Illustrious

A Strong Soundtrack *Almost* Saves the Day

Where the story tanks into generic territory, the production value of Azur Lane helps keep things interesting. You can clearly tell that a variety of talents handled the animation in this show, cause oh man, when it’s bad it’s so awkward to watch—but when it’s good, it’s badass, and that’s what I want to talk about here. The best fight scenes in Azur Lane are on par with Fate/Apocrypha levels of fluid sakuga. Episode 8 is a standout particularly for both the dramatic tone shift in the story and the serious, high-octane battles that take place on these warring seas. 

On the music side of things, I love battle anthems, and Azur Lane is FULL of them! The OST is the strongest unsung aspect of this adaptation, believe it or not. Lots of epic orchestral tracks cue the opening shots of war, and each of the nations have their own culturally appropriate couple of tracks to accompany their respective atmospheres, Sakura Empire’s Japanese-inspired melodies being my favorites. It’s a shame I couldn’t find credits for the composer on MAL, but I would assume these tracks also come from the mobile game. Lastly, the OP theme “graphite/diamond” is full of great energy, and is unmistakably characteristic of the wonderful May’n!

Enterprise finale

A Game of Hit and Miss

Depending on what you’re coming into this show for, Azur Lane may land hard or miss the mark entirely. I heard that even fans of the game didn’t care much for the anime, but that’s besides the point. However generic the story and cookie-cutter characters feel, there’s a lot of interesting things being done on the production side. Additionally, the themes of family being crazy and soldiers finding purpose in life beyond fighting will always be captivating ones for me. Overall, I found myself engaged with Azur Lane‘s unique character designs and soaring string melodies, so I’d say it was entertaining enough. As for being memorable? Meh, I couldn’t give a ship.

warships


The truth is . . . war never changes. It’s exactly the same, no matter which era it happens upon. — Enterprise


Afterword

I was actually going to skip reviewing this one, but it turns out that I had more to say about Azur Lane than I originally thought. I’m glad to be able to watch and review a show that was sitting on my backlog, even if it didn’t turn out to be “the greatest” series by any means. Heck, calling Azur Lane anything more than serviceable might be overdoing it, but I’m comfortable with giving the series the “Coffee” label, a humble rating for mediocre titles like this one. If you stopped at the docks to give Azur Lane a watch, be sure to let me know what you thought about it down in the comments! It’s nice to be back in the review space once again. I’ve got more in store, so until next time!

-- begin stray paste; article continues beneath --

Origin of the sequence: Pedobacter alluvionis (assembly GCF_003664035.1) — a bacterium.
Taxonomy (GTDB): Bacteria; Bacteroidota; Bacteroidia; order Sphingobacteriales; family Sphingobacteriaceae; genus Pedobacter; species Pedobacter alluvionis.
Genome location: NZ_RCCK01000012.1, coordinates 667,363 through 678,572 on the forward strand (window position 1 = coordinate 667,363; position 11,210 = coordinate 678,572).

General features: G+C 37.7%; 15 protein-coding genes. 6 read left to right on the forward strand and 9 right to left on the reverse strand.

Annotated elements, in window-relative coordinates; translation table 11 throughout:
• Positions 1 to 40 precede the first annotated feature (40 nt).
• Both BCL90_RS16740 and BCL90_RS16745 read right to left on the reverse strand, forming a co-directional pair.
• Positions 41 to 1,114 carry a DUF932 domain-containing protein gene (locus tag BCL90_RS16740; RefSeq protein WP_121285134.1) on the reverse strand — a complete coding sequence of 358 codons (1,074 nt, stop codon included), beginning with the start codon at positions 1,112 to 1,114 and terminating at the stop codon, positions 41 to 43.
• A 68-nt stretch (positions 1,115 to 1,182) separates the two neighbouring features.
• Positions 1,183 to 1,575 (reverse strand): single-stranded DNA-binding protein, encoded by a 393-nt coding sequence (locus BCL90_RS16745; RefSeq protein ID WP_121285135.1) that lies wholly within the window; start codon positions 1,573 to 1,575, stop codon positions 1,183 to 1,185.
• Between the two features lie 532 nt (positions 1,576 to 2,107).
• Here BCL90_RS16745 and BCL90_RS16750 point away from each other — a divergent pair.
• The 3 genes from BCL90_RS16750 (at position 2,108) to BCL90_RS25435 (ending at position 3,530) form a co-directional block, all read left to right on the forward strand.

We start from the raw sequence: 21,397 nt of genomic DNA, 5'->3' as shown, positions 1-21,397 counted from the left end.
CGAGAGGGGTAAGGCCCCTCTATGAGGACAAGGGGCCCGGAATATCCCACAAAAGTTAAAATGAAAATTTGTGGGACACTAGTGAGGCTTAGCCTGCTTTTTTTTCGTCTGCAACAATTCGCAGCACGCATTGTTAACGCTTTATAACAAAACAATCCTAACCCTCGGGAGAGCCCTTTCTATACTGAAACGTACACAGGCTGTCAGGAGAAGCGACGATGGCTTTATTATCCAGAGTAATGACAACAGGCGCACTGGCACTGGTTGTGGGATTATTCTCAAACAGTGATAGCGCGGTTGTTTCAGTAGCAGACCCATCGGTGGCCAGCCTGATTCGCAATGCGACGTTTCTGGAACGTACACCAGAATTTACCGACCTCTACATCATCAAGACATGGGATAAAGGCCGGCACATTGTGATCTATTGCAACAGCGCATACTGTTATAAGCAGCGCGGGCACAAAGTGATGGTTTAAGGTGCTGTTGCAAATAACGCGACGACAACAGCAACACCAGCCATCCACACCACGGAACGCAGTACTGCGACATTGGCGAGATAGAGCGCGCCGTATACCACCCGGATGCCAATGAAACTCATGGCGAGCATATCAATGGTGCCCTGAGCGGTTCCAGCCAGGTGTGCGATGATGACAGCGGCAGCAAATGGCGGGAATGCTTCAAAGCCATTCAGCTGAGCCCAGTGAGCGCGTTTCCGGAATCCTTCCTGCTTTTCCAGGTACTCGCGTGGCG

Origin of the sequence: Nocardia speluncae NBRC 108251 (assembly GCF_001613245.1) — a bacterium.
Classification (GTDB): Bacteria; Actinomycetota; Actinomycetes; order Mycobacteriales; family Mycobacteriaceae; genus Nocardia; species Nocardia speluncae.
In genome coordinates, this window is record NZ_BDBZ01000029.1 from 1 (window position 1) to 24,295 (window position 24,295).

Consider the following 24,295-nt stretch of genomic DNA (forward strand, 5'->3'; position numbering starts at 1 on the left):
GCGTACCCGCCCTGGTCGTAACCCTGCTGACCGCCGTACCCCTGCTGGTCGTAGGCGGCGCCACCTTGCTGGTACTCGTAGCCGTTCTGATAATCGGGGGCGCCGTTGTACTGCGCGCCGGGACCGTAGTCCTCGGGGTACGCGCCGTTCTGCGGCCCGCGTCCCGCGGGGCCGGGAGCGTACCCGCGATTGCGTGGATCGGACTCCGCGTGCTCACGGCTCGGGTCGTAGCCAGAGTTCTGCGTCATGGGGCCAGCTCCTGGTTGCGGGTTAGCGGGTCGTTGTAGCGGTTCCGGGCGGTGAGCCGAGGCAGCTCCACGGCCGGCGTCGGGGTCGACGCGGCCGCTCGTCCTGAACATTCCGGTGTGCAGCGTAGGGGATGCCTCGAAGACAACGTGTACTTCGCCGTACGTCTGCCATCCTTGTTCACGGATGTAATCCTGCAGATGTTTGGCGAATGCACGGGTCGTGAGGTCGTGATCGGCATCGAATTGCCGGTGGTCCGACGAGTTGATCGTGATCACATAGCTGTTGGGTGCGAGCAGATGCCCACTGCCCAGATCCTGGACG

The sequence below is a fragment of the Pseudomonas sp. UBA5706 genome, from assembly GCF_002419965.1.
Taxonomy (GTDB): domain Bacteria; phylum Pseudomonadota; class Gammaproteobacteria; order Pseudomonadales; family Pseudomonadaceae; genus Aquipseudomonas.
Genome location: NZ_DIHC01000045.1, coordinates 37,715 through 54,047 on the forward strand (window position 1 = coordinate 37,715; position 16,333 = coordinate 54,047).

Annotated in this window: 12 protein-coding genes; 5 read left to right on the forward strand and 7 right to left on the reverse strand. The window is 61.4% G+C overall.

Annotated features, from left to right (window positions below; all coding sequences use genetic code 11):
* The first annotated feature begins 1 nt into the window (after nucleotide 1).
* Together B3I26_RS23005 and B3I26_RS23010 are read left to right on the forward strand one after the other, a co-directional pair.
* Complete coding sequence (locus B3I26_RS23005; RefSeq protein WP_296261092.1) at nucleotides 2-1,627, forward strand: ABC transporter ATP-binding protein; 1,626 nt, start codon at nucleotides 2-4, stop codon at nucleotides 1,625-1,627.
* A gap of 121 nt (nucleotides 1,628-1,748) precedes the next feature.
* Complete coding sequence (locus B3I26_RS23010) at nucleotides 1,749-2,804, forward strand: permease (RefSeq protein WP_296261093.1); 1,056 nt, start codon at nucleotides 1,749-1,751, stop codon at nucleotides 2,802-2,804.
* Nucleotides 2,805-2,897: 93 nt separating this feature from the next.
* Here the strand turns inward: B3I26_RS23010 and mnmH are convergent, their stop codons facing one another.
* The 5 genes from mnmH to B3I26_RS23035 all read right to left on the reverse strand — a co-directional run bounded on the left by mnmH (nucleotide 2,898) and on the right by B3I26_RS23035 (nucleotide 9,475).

– Takuto

Anime Crossovers I’d Love to See || The Animanga Festival

Hello all, and welcome to my fourth official entry in The Animanga Festival, hosted by Auri and Nairne over at Manga Toritsukareru Koto!

It feels like it’s been weeks since I last wrote for the festival, yet I suppose I’m still on schedule according to my notes. This week’s prompt(s) start leaning a lot more toward the fandom side of things, so what better way to crack things open than with a good old anime crossover. I used to be huge into crossovers when I was a younger fan. Now, they just don’t interest me as much, mainly because I’ve come to really appreciate the uniqueness of each character’s universe and where they come from. I don’t really need crossovers to give me that “What if” satisfaction anymore.

But alas, we’re celebrating them nonetheless. So here are a few of crossovers in anime that I would find pretty neat!


A New Killing Game

Danganronpa 1 & 2 and Danganronpa V3

Does this one count as cheating? Eh, who cares. I’m a huge Danganronpa fan—an Ultimate Fan, as I’ve once called myself before on this blog—and it’s a pity that the only bit of character interactions I can get between the characters of 1 & 2 and V3 are in fan comics. If you’re not familiar with the franchise, each Danganronpa game/anime focuses one class of students as they fight for their lives in a horrific survival game. The cast of the second game still stands as my favorite, but V3‘s often creep up there, and the first killing game’s cast will always have a place in my heart.